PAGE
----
Background to the report
At the beginning of the COVID-19 pandemic, countries around the world had to quickly adopt a variety of approaches to border management, with some adopting much stricter controls than others. The pandemic had an immediate and severe impact on the volume of travel to the UK. People travelling to the UK by air in April 2020 fell to 1% of pre-pandemic levels in April 2019.
Since 2020, restrictions have generally included requirements for people to submit contact and travel information, including a declaration of negative COVID-19 tests before travel, self-isolation after arriving from certain countries with further tests after arrival and quarantine in government-approved quarantine hotels. Putting the measures in place, often at speed, and adapting and sustaining them, has required the considerable efforts of civil servants and others to deliver the changes to time-pressured deadlines. The nature of the work was often a crisis response delivered with limited information, with the responses necessarily evolving in the constantly changing environment of the pandemic.
Scope of the report
We prepared this report to inform Parliament’s overall consideration of the government’s response to the pandemic. It considers the effectiveness of the UK government’s implementation of its COVID-19 measures relating to crossborder travel. We focused on the implementation of policy for controlling COVID-19 in England from February 2021 to March 2022.
We considered whether government had a clear overall system for implementing COVID-19 measures for cross-border travel, whether its core elements had been put in place effectively and how well the overall system was working. The report examines the UK government’s approach to:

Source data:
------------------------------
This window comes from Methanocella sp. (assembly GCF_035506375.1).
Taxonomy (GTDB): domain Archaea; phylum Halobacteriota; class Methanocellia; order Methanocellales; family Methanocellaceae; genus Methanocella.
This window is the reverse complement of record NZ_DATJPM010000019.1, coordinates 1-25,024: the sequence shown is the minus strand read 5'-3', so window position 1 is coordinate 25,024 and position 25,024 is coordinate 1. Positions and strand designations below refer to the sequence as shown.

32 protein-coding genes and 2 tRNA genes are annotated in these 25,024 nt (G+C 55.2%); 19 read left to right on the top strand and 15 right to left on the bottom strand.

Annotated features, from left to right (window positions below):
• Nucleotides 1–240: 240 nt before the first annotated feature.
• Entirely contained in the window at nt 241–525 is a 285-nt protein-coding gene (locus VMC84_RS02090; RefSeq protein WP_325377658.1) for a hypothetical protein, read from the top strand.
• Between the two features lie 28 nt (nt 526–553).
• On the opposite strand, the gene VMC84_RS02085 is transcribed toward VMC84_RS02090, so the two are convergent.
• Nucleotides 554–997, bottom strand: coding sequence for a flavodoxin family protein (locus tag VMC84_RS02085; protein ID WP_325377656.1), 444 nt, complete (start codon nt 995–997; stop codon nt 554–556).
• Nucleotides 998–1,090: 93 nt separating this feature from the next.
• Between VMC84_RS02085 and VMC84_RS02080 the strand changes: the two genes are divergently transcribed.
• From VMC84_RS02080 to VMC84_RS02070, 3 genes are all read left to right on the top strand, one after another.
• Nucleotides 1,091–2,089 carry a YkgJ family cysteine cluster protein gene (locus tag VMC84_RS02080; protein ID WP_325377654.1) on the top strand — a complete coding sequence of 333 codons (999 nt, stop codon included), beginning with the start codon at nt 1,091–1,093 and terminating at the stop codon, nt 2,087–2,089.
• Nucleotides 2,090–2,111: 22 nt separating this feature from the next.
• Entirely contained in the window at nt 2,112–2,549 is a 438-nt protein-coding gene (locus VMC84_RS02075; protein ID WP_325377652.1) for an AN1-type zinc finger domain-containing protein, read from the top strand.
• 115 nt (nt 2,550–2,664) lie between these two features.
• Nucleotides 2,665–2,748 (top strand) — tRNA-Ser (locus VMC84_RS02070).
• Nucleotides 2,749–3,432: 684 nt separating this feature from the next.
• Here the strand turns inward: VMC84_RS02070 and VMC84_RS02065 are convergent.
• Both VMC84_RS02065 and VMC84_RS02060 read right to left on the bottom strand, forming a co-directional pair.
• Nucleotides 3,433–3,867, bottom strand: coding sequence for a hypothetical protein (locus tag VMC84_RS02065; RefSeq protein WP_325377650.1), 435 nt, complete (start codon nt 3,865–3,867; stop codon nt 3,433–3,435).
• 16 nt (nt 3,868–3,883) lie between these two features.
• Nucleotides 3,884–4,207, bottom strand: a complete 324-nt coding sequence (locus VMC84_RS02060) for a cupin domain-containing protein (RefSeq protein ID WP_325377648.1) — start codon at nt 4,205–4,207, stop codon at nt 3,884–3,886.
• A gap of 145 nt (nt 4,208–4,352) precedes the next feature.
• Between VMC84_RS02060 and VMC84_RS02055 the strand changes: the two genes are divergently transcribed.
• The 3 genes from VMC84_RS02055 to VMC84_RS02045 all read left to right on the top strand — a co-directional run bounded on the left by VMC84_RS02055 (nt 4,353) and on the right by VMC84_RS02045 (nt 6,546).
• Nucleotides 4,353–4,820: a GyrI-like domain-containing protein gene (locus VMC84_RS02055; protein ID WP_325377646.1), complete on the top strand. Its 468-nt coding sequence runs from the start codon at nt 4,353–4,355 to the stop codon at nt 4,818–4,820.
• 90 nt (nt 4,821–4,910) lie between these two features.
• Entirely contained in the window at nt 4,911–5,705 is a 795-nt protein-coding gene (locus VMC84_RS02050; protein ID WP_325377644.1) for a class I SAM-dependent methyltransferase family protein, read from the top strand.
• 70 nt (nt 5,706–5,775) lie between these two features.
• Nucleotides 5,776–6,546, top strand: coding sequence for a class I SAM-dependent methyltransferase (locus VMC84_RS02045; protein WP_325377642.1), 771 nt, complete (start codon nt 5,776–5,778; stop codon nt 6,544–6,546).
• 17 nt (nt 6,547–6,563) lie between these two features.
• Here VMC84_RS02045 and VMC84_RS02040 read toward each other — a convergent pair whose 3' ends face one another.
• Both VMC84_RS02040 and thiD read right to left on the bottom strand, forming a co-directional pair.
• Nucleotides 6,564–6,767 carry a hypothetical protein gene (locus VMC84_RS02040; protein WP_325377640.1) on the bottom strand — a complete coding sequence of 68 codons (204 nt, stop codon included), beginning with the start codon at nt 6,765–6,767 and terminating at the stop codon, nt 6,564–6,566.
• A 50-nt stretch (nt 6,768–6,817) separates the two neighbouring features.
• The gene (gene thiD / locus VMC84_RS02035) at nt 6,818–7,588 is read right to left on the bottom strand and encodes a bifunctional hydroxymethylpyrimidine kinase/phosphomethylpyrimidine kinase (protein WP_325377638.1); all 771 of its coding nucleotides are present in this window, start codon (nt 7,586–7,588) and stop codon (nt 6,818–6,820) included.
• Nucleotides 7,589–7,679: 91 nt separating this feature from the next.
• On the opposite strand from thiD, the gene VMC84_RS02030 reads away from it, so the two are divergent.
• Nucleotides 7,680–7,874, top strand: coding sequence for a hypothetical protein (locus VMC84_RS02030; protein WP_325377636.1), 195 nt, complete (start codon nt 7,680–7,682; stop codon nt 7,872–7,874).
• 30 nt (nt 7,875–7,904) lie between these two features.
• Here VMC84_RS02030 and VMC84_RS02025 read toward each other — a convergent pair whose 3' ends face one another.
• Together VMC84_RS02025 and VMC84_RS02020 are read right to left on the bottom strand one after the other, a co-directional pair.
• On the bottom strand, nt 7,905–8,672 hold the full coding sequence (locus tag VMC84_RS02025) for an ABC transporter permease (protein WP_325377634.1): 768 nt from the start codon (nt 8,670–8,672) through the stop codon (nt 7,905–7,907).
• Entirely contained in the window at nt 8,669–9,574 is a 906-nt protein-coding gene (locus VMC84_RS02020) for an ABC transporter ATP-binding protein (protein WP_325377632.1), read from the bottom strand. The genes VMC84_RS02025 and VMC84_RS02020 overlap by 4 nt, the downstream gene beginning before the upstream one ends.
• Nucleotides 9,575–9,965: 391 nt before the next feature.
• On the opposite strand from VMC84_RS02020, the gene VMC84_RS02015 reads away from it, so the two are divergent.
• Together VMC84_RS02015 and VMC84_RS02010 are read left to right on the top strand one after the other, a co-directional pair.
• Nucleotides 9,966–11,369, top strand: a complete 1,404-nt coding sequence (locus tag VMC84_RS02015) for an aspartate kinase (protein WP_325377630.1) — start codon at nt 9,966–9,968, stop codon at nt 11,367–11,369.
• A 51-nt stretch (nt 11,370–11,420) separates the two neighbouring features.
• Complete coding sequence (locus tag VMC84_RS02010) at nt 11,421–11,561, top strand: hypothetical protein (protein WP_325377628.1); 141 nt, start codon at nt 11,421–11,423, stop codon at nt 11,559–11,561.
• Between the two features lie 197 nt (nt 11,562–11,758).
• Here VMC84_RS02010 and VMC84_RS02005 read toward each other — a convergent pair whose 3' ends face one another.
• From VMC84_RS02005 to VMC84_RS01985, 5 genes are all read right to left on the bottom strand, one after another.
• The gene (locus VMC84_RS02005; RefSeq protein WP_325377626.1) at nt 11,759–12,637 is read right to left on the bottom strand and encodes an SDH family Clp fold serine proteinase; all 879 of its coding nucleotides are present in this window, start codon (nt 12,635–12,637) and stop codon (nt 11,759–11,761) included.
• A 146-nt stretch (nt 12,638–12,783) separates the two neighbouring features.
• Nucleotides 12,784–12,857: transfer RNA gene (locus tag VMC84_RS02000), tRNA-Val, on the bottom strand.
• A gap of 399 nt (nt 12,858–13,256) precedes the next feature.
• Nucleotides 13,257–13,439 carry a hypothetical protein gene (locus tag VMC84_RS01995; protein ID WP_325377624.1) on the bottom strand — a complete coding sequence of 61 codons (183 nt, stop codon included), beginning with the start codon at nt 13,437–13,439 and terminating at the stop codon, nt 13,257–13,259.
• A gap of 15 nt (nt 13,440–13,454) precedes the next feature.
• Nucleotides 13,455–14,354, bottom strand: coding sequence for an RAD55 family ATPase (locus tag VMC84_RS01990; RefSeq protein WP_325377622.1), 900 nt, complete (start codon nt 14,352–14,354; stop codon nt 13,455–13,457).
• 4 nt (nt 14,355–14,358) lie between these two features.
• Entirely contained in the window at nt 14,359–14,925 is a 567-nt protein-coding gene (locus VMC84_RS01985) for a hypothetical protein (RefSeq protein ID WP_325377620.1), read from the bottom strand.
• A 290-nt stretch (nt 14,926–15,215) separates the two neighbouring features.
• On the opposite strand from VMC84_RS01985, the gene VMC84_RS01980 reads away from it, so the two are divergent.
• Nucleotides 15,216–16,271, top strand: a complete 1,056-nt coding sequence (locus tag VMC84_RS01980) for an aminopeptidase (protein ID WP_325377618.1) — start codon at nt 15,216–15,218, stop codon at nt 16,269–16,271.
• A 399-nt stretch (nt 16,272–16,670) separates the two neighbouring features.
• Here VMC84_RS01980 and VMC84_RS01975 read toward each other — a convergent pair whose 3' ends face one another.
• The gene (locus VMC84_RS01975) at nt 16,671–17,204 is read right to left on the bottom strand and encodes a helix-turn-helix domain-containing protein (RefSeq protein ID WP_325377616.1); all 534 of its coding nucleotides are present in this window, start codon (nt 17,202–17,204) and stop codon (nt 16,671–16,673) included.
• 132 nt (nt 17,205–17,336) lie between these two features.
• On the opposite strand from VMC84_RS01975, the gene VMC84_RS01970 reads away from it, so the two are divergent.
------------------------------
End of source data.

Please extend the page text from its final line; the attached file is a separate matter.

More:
- COVID-19 measures relating to cross-border travel;
- the building blocks for implementation of travel measures; and
- implementing the measures overall.
The border has remained open throughout the COVID-19 pandemic, during which government has clearly had to balance decision-making on public health with other considerations, such as the recovery of international travel and maintenance of critical supply chains. While it is inevitable that policy and implementation needed to evolve to meet the changing nature of the pandemic, a lack of formally articulated processes and routine management obscured performance, expenditure and risk management. Government has not clearly articulated how it is assessing the success of its measures, which have also incurred costs and exposed the taxpayer to fraud. As it has not developed a set of performance measures to track the effectiveness of the measures it has deployed and with no evaluation of the additional costs incurred, government cannot demonstrate its implementation measures have achieved value for money.
Two years into the pandemic, the overall system should now be more structured and managed more formally. Given the recent removal of travel restrictions, the government has some breathing space with an opportunity for it to stand back and put its overall system for implementing travel measures on a more sustainable footing. It will be particularly important to establish a risk-based approach where measures can be reinstated at short notice to respond to any further developments in the pandemic, for example, the emergence of new variants of concern. The government will need to avoid creating any further unnecessary expense should travel measures need to be re-implemented in the future.